This is from the book I'm just finishing--I've got some last edits and then off it goes to my poor editor, who will have to pretend it's not a godawful mess. But to give you some background, this is a random chapter from YOU AND I, ME AND YOU, the last book in my FBI trilogy. It's not spoiler-ey, but to give some background to those not familiar with the BOFFO books (Bureau Of False Flag Ops), the heroine(s), Cadence Jones, is an FBI agent and a multiple personality. She's tagging along on a routine arrest with two colleagues: Emma Jan Thyme and her partner, George Pinkman. Emma Jan suffers from mirrored misidentification syndrome (when you see your reflection and think it's an actual person following you around trying to kill you) and George is a sociopath. They're taking a break from tracking a serial killer to arrest Jesus Christ.
* * *
Luckily, Jesus was home.
“Agent Thyme!” the son of God said, delighted. He instantly threw the door open wide and stepped back to usher us in. He was shirtless and wearing olive cargo pants. No socks; no shoes. A bold choice in December. Maybe Friday was Jesus’ laundry day. “I knew you were coming. ”'When ye come to appear before me, who hath required this at your hand, to tread my courts?’ You guys want a Pepsi or some hot chocolate or something?”
“No, thank you.” Emma Jan checked for mirrors—she’d been to Jesus’ apartment before, so had a good idea of the interior—and came in; George and I were right behind her. “The time has come, Jesus.”
“As I also knew. I told you, didn’t I?”
“You did,” Emma Jan allowed. “You also told me your ex-wife, Trixie, murdered two of your apostles, dismembered their bodies in her bathtub, then poured lye over the whole mess and sent them...ah...” She pulled out her notebook. “’...howling and bubbling to Hell via the City of Minneapolis’s sewer system.’”
Jesus beamed. “Yes, I did tell you that. And much more. No one wants a Pepsi?”
“Remind me to steal her notebook,” George muttered in my ear. “I’ve gotta catch up on her reading.”
Jesus’ apartment, a studio on Hennepin Avenue, walking distance to BOFFO’s building, in fact, was a case of what you see is what you get. We could see nearly every inch of living space. Emma Jan had had dealings there before, so the three of us were confident we could arrest and detain Jesus without much trouble.
“Yes, well, the thing is, Jesus, they’re alive. Your apostles, uh...” Flip, flip through the notebook. “Floyd and Dabney. They’re totally fine. I got done interviewing them and confirming their identities a couple of hours ago.”
“Exactly!” Jesus was beaming and—I’m sure it was a coincidence—at that moment a slash of sunlight fell into the apartment from the living room windows, right across his head, lighting up his dark blonde hair and making his almond eyes gleam. “I brought them back to life! Did I not say unto thee, Agent Thyme, ‘Floyd and Dabney are not dead, their sickness will not end in death, for I am the resurrection and the life, so don’t worry about a thing’?”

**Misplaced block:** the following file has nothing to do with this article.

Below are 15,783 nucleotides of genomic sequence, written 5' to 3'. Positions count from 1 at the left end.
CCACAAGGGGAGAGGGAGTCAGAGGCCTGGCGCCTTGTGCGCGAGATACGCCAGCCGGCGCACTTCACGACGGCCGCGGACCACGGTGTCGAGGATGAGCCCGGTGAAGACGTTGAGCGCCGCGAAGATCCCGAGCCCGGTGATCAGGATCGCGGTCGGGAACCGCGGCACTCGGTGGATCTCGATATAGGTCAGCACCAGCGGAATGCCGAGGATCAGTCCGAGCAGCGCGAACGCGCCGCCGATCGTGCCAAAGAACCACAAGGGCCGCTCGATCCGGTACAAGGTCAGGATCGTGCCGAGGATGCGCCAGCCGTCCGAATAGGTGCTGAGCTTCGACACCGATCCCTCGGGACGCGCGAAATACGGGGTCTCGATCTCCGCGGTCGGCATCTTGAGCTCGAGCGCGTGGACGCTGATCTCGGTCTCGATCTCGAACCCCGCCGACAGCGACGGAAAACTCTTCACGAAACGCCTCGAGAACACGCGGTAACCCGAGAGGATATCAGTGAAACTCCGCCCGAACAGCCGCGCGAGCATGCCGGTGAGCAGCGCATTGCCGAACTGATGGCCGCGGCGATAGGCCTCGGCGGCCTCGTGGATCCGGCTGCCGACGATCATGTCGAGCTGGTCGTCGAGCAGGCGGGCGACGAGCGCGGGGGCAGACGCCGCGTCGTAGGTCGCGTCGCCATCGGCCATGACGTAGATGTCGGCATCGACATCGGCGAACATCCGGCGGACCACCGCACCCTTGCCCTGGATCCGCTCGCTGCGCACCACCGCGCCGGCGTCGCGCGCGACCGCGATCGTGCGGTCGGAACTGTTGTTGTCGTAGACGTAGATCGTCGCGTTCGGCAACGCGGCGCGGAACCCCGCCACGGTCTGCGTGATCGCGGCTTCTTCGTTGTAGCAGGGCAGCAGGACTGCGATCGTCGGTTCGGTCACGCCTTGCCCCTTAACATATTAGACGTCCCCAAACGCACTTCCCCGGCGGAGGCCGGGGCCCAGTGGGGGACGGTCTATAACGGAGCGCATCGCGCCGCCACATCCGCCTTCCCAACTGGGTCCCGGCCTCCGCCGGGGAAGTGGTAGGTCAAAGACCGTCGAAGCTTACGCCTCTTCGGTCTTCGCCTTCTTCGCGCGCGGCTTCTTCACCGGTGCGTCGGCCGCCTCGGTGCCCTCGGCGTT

“Anyway, they’re alive, and this isn’t the first time you’ve accused your ex of murders that never happened. Once under oath last month, during your divorce trial.”
“They did happen. That skanky Jezebel is killing every bud of mine she can find. ‘The Son quickeneth whom He will.’ So you folks investigating murder can take a few years off. I’ve got this. I’ll just keep bringing ‘em back to life.”
“And as we discussed earlier—“ Emma Jan continued with admirable doggedness.
“Oh, now it comes!” Jesus said gleefully.
“—you called the FBI and knowingly made false statements—”
Either that or he’s a loon. Still, Jesus seemed like a nice guy, kind but not arrogant, firm in his convictions but not mega-pissy, secure in his divinity but not judgmental. Kind of how I’d want Jesus to really be, come to think of it. And his apartment was beautiful, all gleaming wood floors and big windows and ferns and futons and quilts.
“—which is a crime and punishable by fine and/or imprisonment.” She took a breath. “Which is why we’re here.”
“Worry not, Agent Thyme. I shall ask my Father to forgive you, for you know not what you do.”
“I do know, actually.” Emma Jan was a tower of patience; it was pretty inspiring. Meanwhile, George was watching the scene like it was a play staged for his benefit, and I was starting to feel a little guilty about throwing Jesus in the clink. “And now we’ve got to place you under arrest.”
“Ha! ‘I never knew you, depart from me, you workers of lawlessness.’ And don’t let the door hit you in the ass on the way out.”